A new week and a new guest blogger. Today is the turn of regular MFW commenter Peter Divey (Cobwatch) who looks at the unedifying prospect of the Premier League heading down the US franchise route and, as a result, becoming a closed shop…
Rumours have swirled for years that if the correct combination of teams were to find themselves in the Premier League it would become a fixed franchise, without promotion or relegation.
But, just which football teams are the most desirable? It would be impossible to implement without putting numerous large noses out of joint. The furore would be considerable. Politicians and parliaments would become embroiled. Flak would be everywhere.
The Premier League would no doubt take such an opportunity to correct a few anomalies and future-proof itself:
- It would reduce from 20 to 16 teams
- It would introduce breaks into the season
- Each team would develop its own in-house TV brand to maximise engagement and merchandising
- TV and video highlight packages will become the property of the club after 72 hours
- TV revenue will be organised solely by the Premier League with no club having the right to negotiate private deals with outside broadcasters
- The Premier League would eventually become its own broadcaster, controlling all rights and TV revenue
The first big issue, probably, would be how to invite Celtic and Rangers to join. There would, of course, be lots of hurdles to jump, but I think the Premier League would try hard. Scottish football would, as a result, be decimated, but money talks… so, that leaves only 14 places.
And then how do you whittle them down? And what criteria to use?
Ultimately only one thing matters. The ability to make money, lots and lots of money. So…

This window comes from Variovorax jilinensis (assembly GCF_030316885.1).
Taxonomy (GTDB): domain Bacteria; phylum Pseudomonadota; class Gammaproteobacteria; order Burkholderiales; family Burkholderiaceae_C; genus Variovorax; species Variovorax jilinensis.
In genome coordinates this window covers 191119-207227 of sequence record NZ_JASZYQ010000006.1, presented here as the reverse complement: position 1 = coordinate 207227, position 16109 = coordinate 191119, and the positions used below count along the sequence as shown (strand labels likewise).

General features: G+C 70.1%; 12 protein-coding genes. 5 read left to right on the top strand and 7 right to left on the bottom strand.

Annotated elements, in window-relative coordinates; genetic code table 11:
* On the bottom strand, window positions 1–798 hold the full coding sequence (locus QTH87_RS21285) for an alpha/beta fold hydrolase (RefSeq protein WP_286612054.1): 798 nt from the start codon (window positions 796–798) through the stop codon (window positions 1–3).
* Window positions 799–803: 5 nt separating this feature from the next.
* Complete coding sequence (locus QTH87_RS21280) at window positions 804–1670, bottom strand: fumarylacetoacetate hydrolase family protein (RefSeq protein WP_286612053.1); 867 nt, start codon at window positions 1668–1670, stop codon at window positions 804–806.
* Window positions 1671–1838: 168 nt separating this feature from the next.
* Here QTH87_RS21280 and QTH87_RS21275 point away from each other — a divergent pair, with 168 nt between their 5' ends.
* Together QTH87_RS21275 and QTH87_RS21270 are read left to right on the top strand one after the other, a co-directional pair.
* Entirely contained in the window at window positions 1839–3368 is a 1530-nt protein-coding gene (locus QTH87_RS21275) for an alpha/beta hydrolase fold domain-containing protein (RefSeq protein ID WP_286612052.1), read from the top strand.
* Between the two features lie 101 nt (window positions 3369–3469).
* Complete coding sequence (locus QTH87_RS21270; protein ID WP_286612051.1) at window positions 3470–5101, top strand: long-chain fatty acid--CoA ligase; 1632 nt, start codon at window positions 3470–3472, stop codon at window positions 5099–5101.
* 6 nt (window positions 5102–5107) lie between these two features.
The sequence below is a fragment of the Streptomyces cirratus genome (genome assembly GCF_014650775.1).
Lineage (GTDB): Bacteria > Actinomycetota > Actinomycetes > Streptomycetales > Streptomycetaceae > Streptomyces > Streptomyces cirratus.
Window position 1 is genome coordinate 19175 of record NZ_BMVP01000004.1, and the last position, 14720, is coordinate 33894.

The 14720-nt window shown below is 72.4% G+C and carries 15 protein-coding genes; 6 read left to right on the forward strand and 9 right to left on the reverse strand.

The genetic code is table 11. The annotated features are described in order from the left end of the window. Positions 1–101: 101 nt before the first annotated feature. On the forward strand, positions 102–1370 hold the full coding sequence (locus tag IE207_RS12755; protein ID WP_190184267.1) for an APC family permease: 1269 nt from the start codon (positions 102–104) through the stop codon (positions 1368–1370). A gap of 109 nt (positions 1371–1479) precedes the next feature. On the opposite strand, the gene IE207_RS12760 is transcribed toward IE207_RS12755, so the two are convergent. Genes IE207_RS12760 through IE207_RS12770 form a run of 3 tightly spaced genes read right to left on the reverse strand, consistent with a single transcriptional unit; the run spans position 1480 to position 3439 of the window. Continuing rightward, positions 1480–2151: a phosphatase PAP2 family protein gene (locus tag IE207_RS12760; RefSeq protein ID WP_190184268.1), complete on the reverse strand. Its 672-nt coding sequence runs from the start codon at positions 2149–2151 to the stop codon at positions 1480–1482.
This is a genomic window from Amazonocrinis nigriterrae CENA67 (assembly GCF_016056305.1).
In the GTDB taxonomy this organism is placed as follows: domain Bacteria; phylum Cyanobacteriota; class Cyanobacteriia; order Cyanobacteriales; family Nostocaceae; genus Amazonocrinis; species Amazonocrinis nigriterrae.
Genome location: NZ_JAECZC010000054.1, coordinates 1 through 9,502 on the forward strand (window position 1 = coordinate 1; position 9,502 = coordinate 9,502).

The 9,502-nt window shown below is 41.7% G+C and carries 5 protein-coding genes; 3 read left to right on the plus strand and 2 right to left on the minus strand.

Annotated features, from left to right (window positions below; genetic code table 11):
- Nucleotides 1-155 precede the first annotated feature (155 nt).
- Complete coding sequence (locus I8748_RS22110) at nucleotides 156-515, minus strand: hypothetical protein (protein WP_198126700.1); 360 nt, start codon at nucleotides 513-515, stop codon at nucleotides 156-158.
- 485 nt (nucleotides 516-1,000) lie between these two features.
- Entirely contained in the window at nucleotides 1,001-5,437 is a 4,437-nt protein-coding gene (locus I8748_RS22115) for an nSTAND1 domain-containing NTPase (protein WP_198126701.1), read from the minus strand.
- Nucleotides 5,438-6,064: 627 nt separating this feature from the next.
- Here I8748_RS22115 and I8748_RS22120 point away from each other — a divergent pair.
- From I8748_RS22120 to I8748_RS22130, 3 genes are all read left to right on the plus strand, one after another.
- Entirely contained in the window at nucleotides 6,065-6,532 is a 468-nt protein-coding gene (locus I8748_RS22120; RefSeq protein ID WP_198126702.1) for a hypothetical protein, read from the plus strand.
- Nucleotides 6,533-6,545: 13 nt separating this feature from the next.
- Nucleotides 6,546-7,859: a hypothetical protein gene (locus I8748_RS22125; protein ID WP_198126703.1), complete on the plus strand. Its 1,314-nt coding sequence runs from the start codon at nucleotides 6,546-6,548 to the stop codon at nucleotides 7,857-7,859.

And then, there are just six teams who have been ever-present in the Premier League. These would have to be included to form the stable, solid core. So…
Manchester Utd ✅
And already we are down to just eight remaining places. So…
Manchester City ✅, for obvious reasons, are a shoo-in… and then there were seven spaces.
Now it becomes much more difficult. But you want teams with large, passionate fan bases. So…
Newcastle ✅ …and then there were six.
The Premier League will need the ‘Fairy Tale’ team. Rich owners, recently involved in an emotive tragedy.
Leicester City ✅… and down to five.
What of the other London clubs? I suspect the Premier League would demand another. So…
West Ham ✅ Four places left.
But many so-called “big” teams are still missing. Past history and glory remain a factor, whether we like it or not, and the Premier League values the potential to make money above almost anything else. So…
Leeds United ✅ …and then there were three.
But still, there are other factors to consider. Local derbies. Midlands teams? Sheffield? Sunderland? The options are numerous. And should the south coast get a look in? Or, heaven forbid, East Anglia?
I think they’d be keen for the second city to be represented. So…
Aston Villa ✅… and we’re down to two.
And then it gets really tough. Surprisingly tough. Expand the league to 18 teams? No. But history counts, so…
Nottingham Forest ✅ … and only one place left.
Trying to compile this list demonstrated to me why it is unlikely to happen. Too many losers. The heart of the English football cramped and stunted. Scottish football all but destroyed. Too many ramifications and numerous unintended consequences.
But who would the Premier League choose as its final member? Ipswich have fallen too far; our team, Norwich, not a chance. Sunderland, West Brom, Wolves, Middlesbrough, Southampton, Blackburn have all won the Premier League or had cup success at some stage of their history. But if I had to take a stab based on wealth and current status…
I really hope it never happens. A so-called breakaway European Club Super League will be just as tough to create. Which is why I think it all remains pie in the sky.
Football fans severed from hope and denied local battles. Surely that is folly?